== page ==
on your way to the music 🙂

I didn’t manage to get through all the options but I did try to mix it up and see what I could in my short visit.  If you are travelling with a companion or two and want to have a cocktail in a sophisticated environment, Baroque is a good choice.  If you are travelling solo and looking for some interesting people watching, try Baccarat.  It is a little rough around the edges compared to London but there was a good local band playing covers and singing songs in Polish that the crowd definitely enjoyed.  There was a lot of velvet drapery, much of it in crimson.  Perhaps it is a hangout for Dracula…

https://www.facebook.com/baroque.jana

http://www.baccaratclub.pl/en/

I would not have taken Dracula for a Mojito kind of guy.  But I would recommend you stick to those kind of cocktails in eastern Europe.  It’s still the 90s in some ways.  But there is a charming retro vibe.  Just don’t try to order a Manhattan.  They didn’t have any bourbon!  I am sure there would not have been a sour cherry or a burnt orange garnish… Don’t try to be fancy… drink beer – or vodka – and you will have a blast.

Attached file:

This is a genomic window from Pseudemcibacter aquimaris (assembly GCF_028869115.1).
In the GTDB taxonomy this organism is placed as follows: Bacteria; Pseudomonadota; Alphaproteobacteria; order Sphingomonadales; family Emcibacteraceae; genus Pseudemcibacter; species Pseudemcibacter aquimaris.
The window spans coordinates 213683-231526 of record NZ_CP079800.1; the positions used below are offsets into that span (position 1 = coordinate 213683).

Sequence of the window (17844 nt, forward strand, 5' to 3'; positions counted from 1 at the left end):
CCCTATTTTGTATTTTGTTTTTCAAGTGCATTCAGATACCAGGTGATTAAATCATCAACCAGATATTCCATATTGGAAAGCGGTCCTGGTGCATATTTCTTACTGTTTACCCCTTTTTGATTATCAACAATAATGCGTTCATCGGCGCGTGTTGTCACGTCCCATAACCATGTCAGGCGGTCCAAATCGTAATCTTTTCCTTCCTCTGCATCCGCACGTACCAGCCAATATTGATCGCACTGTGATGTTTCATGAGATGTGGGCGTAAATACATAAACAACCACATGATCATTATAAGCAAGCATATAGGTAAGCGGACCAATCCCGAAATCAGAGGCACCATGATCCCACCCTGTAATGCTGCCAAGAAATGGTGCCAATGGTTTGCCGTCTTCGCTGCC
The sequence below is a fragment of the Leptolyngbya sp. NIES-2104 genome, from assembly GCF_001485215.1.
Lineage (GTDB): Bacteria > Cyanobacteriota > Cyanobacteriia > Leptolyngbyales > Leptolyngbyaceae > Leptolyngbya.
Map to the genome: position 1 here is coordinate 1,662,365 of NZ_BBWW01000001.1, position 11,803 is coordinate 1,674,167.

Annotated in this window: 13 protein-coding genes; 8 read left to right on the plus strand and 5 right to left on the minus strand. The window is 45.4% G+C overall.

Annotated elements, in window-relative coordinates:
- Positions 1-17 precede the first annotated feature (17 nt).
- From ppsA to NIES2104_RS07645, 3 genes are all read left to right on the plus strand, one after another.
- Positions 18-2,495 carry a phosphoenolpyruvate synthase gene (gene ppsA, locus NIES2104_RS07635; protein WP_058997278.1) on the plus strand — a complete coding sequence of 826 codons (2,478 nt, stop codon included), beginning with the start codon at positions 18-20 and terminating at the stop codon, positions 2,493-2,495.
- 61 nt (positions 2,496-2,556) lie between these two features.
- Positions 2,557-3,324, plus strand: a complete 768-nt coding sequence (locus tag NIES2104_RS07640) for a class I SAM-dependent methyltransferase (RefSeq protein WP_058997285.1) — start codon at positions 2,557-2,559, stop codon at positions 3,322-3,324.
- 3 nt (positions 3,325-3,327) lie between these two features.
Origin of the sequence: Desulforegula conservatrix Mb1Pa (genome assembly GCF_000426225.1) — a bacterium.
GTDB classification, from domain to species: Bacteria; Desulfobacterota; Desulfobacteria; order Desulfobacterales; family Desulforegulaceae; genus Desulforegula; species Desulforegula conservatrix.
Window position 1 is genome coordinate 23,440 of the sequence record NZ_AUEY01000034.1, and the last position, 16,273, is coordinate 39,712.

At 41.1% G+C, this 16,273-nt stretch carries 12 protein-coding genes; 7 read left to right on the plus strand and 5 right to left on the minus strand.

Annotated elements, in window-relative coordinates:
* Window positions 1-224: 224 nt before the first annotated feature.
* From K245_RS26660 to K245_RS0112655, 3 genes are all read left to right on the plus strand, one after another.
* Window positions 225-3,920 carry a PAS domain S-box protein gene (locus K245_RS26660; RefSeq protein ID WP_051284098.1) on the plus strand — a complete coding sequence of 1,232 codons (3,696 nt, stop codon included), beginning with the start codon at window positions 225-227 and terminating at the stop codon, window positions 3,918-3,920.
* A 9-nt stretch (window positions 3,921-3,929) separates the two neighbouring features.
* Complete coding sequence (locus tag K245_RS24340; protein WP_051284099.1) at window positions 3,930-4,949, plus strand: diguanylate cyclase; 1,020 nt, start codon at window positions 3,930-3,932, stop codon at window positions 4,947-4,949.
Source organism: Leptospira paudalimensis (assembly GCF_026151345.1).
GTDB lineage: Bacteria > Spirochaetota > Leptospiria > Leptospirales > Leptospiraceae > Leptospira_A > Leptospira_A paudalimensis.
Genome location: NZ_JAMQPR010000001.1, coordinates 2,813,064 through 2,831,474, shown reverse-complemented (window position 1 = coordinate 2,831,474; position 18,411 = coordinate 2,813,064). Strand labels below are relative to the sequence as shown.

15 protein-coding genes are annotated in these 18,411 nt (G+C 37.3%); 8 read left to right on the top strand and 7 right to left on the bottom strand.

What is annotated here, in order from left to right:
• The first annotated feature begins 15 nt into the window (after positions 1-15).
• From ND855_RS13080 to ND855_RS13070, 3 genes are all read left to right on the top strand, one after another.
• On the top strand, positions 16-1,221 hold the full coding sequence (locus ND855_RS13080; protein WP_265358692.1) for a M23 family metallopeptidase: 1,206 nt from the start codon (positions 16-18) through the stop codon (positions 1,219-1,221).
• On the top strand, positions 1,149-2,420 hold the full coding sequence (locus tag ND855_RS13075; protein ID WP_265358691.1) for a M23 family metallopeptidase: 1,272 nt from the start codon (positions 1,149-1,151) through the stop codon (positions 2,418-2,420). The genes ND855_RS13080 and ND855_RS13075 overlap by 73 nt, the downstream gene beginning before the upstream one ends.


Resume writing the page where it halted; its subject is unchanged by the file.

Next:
I had one more evening and had done enough exploring to know my way around quite well so went a little further afield for Sunday night.  The club is called Piec’Art and is famous for jazz.  It wasn’t actually jazz but folk music as channeled by the Poles.  The cover was minimal, the beer was cheap (and excellent) and the band was talented.  I felt very local.  There were only a handful of people in the venue.  I had asked in English if there was a band in order to buy the ticket so the band said they would have to skip the intro because it was in Polish.  I said I was in Poland; I expected people to speak Polish.  So they just performed as planned.  I didn’t know what they were saying a lot of the time but that is the amazing thing about music – it is universal even when you can’t understand the lyrics.